I said to myself…I know I can do better!
I started very, very slow and assessed my waste. Food was at the top of the list so I started there and slowly worked my down the list finding alternatives and replacing old habits with environmentally frienldy behaviors. So if you are new to the concept of decreasing kitchen waste, please see below for some very easy ideas to get you going on your journey.
*We made a very modest 5×5 box out of redwood in our backyard and started to pile in our uncooked kitchen waste with equal parts carbon and nitrogen. And I read this quick, simple guide to composting. There are so many other composting ideas, many I found in the book, but you can also research on-line and find what works best for you. For example, we are going to start a worm bin soon for our cooked food waste!
*Okay, let’s be real for a moment. Plastic baggies are a hell-of-a-convenience, and if you have kids, well, they may feel like a must-have necessity. It was difficult, but these were #2 on the list to go for me. I stopped buying them and looked for alternatives.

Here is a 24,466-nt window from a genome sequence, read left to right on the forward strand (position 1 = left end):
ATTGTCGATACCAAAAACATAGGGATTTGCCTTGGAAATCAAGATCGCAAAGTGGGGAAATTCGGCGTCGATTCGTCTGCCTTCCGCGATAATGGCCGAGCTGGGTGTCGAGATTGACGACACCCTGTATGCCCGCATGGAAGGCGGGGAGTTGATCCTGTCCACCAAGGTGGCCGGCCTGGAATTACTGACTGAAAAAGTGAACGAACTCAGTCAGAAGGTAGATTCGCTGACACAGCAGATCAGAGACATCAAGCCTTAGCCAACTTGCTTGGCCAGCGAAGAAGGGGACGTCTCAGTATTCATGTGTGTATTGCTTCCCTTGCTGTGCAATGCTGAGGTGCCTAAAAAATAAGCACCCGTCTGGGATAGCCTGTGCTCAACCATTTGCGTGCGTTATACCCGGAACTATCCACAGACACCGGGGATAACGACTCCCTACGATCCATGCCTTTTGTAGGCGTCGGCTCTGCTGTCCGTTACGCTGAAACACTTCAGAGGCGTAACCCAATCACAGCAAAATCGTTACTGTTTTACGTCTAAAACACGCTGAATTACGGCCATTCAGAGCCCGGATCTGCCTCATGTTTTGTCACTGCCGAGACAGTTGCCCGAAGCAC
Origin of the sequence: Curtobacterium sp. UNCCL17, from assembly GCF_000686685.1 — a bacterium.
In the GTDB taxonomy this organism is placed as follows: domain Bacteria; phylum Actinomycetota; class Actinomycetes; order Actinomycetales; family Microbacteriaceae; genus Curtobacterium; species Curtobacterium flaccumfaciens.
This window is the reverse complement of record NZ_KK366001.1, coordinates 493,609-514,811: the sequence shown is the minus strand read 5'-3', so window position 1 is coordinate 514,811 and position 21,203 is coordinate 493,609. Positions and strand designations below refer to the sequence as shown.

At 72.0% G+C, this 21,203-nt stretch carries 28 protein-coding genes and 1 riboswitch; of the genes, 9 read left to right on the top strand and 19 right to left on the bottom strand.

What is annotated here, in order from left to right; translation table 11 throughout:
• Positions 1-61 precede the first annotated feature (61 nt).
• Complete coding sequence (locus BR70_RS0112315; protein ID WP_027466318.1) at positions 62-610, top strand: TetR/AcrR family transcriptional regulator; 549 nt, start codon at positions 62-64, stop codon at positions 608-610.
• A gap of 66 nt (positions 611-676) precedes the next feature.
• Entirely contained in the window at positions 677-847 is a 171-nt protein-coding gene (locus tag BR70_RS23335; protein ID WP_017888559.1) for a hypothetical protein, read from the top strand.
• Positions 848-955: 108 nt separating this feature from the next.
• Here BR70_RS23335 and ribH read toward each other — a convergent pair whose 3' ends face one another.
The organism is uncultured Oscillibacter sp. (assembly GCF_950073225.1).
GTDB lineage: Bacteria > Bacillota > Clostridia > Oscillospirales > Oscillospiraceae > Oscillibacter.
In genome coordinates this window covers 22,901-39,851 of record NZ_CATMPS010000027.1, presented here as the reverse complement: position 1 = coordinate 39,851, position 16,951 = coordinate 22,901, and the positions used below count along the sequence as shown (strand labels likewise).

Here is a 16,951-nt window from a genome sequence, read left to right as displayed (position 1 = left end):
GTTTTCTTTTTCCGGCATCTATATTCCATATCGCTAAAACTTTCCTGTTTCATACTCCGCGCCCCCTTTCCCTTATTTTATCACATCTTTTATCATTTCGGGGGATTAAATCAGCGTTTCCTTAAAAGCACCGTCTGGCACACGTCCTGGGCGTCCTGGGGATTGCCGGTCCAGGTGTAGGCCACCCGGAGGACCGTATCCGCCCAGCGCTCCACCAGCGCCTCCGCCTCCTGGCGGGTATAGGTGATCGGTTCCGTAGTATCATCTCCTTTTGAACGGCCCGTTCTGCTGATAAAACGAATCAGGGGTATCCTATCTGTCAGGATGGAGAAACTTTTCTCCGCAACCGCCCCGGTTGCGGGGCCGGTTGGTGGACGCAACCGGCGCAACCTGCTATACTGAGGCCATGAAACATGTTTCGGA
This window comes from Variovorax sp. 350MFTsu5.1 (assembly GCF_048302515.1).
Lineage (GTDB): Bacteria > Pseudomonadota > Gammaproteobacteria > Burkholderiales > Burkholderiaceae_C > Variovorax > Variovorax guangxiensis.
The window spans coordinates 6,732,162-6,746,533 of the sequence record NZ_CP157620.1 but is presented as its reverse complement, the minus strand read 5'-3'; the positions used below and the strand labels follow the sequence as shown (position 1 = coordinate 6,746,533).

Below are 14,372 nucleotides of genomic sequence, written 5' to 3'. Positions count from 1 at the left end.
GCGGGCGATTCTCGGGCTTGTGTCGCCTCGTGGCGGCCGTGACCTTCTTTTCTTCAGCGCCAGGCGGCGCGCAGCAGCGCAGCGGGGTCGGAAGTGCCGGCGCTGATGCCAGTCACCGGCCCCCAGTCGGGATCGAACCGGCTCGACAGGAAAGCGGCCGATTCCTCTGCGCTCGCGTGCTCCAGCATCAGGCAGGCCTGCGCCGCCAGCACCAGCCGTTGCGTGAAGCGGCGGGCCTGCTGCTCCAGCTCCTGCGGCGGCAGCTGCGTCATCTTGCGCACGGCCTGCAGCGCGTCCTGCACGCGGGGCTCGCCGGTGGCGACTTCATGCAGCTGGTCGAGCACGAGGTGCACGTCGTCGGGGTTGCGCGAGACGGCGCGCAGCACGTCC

e. ECOlunchbox three-in-one. My daughter takes this for her lunch. It’s lightweight and easy for little hands to use and maneuver.
*This solution is three-fold. First of all, milk alternatives are EXPENSIVE. I did the math and I started saving serious money when I stopped buying packaged milks and started making my own. Second, you have total and complete control of the ingredients when you make your own milks – awesome for you! Third, and let’s be honest here, those milk alternative containers are not recyclable. I shed a tear of guilt every time I had to throw away those huge cartons. Okay, so problem solved. Making your own nut milks is so super easy. I make the following: almond milk, cashew milk, hemp milk and hazelnut milk. You can find a slew of how-to videos on the internet. And you don’t technically need an expensive high-speed blender to make these milks. Before I purchased my vitamix, I used a Ninja Blender for years and it worked fine. Don’t be detoured my friends!!